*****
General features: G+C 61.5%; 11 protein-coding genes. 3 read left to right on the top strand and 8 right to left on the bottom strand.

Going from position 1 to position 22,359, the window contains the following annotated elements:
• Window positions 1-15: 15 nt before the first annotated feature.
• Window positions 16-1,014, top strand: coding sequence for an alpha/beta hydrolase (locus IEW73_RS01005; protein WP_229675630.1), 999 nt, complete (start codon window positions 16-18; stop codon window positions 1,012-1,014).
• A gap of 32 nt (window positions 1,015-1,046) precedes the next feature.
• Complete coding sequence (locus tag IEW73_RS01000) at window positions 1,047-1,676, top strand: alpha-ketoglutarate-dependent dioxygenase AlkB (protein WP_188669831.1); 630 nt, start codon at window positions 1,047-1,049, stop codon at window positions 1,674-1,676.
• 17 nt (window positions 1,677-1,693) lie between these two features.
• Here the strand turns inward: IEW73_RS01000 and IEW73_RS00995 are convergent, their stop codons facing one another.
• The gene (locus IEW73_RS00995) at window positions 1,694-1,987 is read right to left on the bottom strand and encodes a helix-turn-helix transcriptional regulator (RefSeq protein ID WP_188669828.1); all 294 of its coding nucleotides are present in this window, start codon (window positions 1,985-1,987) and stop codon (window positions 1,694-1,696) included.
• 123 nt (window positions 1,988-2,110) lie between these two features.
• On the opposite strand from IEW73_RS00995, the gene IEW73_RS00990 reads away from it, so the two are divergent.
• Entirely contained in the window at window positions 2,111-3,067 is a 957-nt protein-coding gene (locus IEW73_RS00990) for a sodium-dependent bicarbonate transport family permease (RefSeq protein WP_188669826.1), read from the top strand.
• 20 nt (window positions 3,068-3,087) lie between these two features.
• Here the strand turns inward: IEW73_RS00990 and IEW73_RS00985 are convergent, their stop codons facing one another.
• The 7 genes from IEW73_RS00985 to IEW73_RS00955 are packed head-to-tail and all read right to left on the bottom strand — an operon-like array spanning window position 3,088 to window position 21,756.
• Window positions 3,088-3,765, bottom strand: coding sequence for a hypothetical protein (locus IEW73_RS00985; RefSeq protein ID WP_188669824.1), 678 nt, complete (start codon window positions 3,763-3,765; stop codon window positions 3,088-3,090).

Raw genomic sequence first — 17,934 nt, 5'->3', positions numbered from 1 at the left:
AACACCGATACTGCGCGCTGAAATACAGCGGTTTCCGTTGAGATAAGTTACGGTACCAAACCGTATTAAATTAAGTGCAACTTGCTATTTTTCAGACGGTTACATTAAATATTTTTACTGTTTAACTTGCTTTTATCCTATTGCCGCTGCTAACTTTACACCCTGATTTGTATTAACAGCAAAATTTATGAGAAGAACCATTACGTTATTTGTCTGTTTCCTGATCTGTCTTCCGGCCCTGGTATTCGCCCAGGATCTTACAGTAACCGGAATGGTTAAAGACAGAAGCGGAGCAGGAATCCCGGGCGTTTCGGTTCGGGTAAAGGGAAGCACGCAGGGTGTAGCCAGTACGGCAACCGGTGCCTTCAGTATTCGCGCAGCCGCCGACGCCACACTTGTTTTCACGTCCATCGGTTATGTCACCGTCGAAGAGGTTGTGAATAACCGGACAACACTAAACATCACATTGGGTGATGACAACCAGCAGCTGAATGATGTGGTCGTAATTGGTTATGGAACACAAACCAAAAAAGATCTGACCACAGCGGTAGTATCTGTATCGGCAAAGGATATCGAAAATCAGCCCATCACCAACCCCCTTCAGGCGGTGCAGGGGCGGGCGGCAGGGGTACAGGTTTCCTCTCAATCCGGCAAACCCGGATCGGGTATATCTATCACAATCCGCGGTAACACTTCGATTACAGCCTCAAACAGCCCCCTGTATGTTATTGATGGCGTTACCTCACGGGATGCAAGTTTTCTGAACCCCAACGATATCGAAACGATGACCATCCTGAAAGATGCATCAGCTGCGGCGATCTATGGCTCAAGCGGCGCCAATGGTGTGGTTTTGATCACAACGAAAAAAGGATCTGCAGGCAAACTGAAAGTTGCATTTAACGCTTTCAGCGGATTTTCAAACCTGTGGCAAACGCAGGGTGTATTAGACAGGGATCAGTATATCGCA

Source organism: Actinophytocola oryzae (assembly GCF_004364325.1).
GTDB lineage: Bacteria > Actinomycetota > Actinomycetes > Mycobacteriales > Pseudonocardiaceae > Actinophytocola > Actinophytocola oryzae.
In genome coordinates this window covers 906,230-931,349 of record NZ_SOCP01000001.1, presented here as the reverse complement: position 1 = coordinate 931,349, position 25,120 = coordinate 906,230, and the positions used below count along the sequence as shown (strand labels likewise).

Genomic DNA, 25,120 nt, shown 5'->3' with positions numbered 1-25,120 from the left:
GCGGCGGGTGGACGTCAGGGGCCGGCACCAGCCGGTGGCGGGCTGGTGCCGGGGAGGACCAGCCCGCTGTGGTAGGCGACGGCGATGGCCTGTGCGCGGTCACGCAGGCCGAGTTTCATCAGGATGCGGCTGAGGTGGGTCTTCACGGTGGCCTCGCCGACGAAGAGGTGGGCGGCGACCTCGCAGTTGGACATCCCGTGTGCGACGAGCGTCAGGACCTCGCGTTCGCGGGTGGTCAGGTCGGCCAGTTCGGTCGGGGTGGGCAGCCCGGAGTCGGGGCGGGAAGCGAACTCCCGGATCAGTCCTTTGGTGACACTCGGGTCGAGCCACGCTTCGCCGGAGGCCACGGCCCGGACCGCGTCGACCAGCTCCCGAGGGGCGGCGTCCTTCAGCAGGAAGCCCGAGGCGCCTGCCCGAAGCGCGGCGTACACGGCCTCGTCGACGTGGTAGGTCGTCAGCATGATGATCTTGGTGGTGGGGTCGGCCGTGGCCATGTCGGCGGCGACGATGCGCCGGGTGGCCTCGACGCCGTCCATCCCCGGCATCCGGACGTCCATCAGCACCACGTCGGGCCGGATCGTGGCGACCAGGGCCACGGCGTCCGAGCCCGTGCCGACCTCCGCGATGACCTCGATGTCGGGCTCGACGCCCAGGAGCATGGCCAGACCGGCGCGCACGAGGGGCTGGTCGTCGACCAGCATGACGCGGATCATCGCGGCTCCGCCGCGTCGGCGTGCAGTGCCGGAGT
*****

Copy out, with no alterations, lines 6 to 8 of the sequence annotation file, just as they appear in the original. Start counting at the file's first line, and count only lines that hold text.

• Complete coding sequence (locus tag IEW73_RS01000) at window positions 1,047-1,676, top strand: alpha-ketoglutarate-dependent dioxygenase AlkB (protein WP_188669831.1); 630 nt, start codon at window positions 1,047-1,049, stop codon at window positions 1,674-1,676.
• 17 nt (window positions 1,677-1,693) lie between these two features.
• Here the strand turns inward: IEW73_RS01000 and IEW73_RS00995 are convergent, their stop codons facing one another.